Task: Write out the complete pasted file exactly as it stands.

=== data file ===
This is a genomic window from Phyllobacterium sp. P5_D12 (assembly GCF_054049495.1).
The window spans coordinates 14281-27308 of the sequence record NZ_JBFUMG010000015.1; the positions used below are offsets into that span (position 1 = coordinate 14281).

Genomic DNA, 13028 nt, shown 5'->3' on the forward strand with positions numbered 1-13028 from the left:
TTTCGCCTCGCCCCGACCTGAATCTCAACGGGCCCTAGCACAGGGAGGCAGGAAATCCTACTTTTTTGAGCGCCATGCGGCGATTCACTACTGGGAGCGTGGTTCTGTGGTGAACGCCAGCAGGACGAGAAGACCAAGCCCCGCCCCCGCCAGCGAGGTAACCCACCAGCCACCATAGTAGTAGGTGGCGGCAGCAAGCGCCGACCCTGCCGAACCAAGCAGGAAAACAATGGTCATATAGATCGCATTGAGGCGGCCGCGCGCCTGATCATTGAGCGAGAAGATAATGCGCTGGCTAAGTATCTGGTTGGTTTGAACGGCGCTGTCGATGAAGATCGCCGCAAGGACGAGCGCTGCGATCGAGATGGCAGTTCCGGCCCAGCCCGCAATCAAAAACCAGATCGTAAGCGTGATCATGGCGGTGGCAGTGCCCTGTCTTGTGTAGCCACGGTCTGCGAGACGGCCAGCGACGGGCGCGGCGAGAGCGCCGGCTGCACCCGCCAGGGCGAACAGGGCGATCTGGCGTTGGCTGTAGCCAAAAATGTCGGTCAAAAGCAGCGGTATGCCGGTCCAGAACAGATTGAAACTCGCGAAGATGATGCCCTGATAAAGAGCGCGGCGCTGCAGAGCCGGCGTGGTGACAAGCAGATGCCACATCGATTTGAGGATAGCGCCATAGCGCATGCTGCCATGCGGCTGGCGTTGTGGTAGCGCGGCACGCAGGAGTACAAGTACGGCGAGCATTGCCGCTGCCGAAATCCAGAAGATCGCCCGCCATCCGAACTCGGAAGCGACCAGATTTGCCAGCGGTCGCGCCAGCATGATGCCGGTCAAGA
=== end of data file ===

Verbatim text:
This is a genomic window from Phyllobacterium sp. P5_D12 (assembly GCF_054049495.1).
The window spans coordinates 14281-27308 of the sequence record NZ_JBFUMG010000015.1; the positions used below are offsets into that span (position 1 = coordinate 14281).

Genomic DNA, 13028 nt, shown 5'->3' on the forward strand with positions numbered 1-13028 from the left:
TTTCGCCTCGCCCCGACCTGAATCTCAACGGGCCCTAGCACAGGGAGGCAGGAAATCCTACTTTTTTGAGCGCCATGCGGCGATTCACTACTGGGAGCGTGGTTCTGTGGTGAACGCCAGCAGGACGAGAAGACCAAGCCCCGCCCCCGCCAGCGAGGTAACCCACCAGCCACCATAGTAGTAGGTGGCGGCAGCAAGCGCCGACCCTGCCGAACCAAGCAGGAAAACAATGGTCATATAGATCGCATTGAGGCGGCCGCGCGCCTGATCATTGAGCGAGAAGATAATGCGCTGGCTAAGTATCTGGTTGGTTTGAACGGCGCTGTCGATGAAGATCGCCGCAAGGACGAGCGCTGCGATCGAGATGGCAGTTCCGGCCCAGCCCGCAATCAAAAACCAGATCGTAAGCGTGATCATGGCGGTGGCAGTGCCCTGTCTTGTGTAGCCACGGTCTGCGAGACGGCCAGCGACGGGCGCGGCGAGAGCGCCGGCTGCACCCGCCAGGGCGAACAGGGCGATCTGGCGTTGGCTGTAGCCAAAAATGTCGGTCAAAAGCAGCGGTATGCCGGTCCAGAACAGATTGAAACTCGCGAAGATGATGCCCTGATAAAGAGCGCGGCGCTGCAGAGCCGGCGTGGTGACAAGCAGATGCCACATCGATTTGAGGATAGCGCCATAGCGCATGCTGCCATGCGGCTGGCGTTGTGGTAGCGCGGCACGCAGGAGTACAAGTACGGCGAGCATTGCCGCTGCCGAAATCCAGAAGATCGCCCGCCATCCGAACTCGGAAGCGACCAGATTTGCCAGCGGTCGCGCCAGCATGATGCCGGTCAAGA